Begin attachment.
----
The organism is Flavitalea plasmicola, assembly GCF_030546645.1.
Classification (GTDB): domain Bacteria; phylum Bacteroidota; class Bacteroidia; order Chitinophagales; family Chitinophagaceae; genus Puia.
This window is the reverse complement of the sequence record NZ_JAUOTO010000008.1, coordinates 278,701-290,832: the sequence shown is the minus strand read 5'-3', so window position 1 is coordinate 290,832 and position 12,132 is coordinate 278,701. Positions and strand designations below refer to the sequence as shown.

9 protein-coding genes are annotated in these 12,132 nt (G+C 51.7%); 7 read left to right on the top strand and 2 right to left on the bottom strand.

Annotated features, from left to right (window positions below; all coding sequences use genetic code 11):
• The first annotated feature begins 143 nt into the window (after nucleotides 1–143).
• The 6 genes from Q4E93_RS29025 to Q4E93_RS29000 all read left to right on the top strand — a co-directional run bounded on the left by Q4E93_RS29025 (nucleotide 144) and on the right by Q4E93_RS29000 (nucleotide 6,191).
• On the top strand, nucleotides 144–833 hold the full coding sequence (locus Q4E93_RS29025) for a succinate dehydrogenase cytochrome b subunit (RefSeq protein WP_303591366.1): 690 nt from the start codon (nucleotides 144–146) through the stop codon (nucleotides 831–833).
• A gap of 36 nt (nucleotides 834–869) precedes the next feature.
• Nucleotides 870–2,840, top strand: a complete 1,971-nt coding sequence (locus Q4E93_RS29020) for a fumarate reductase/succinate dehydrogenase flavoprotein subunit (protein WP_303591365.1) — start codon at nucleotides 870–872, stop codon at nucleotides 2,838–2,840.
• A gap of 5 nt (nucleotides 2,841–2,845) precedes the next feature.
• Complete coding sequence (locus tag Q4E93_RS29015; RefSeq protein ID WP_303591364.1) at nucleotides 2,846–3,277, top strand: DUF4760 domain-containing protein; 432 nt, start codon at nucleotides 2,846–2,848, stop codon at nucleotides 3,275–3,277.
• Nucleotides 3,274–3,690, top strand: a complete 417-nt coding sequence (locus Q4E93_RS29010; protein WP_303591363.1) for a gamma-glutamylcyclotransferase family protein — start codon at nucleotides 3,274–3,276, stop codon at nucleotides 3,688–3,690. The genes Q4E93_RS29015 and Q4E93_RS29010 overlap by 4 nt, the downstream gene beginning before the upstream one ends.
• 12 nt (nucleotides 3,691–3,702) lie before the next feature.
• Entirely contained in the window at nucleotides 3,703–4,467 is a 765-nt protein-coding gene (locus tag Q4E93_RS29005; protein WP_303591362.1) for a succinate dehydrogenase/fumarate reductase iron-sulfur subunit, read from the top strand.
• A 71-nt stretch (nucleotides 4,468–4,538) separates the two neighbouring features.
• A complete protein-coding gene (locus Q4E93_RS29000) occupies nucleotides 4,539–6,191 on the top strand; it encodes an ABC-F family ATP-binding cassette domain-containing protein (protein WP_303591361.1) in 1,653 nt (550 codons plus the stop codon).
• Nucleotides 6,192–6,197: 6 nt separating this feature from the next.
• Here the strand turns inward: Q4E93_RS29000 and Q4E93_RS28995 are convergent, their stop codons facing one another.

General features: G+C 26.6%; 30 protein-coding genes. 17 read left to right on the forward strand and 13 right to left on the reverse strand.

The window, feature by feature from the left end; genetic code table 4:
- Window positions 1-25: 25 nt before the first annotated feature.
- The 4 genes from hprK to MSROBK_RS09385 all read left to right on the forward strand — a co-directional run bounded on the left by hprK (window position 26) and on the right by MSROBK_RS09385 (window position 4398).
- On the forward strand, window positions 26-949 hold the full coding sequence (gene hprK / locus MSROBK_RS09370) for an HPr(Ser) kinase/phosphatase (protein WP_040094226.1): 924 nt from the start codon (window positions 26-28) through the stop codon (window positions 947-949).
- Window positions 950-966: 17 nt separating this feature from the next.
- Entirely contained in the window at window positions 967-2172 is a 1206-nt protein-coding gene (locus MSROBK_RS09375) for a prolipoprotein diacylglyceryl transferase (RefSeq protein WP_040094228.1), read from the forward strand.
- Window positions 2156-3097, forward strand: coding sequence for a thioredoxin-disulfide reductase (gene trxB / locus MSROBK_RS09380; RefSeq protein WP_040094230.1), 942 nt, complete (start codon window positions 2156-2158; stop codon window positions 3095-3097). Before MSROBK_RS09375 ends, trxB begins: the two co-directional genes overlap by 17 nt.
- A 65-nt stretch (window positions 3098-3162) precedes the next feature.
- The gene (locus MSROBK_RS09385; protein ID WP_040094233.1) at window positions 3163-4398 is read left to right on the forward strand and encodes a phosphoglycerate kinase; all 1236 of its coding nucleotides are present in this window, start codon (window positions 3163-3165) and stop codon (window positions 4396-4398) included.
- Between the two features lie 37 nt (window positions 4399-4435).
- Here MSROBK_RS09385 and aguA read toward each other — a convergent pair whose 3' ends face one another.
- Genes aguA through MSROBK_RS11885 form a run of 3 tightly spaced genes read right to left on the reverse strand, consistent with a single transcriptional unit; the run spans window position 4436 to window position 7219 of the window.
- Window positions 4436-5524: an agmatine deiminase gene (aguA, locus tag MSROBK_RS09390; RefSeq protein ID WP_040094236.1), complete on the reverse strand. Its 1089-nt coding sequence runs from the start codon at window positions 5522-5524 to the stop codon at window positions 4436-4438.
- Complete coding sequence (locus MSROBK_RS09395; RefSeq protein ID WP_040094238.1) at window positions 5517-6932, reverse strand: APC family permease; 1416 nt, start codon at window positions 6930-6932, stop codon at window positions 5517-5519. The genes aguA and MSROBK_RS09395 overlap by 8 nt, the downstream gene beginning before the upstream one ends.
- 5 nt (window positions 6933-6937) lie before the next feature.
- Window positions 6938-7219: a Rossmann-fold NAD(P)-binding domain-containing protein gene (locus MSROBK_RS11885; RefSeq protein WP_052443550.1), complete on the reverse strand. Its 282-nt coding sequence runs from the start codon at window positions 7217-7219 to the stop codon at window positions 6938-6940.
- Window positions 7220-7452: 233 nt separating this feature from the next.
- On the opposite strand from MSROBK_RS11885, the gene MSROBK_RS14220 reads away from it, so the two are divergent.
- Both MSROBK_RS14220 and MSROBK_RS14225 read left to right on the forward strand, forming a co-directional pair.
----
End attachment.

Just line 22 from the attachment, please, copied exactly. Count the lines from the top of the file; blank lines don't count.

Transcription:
- Window positions 1-25: 25 nt before the first annotated feature.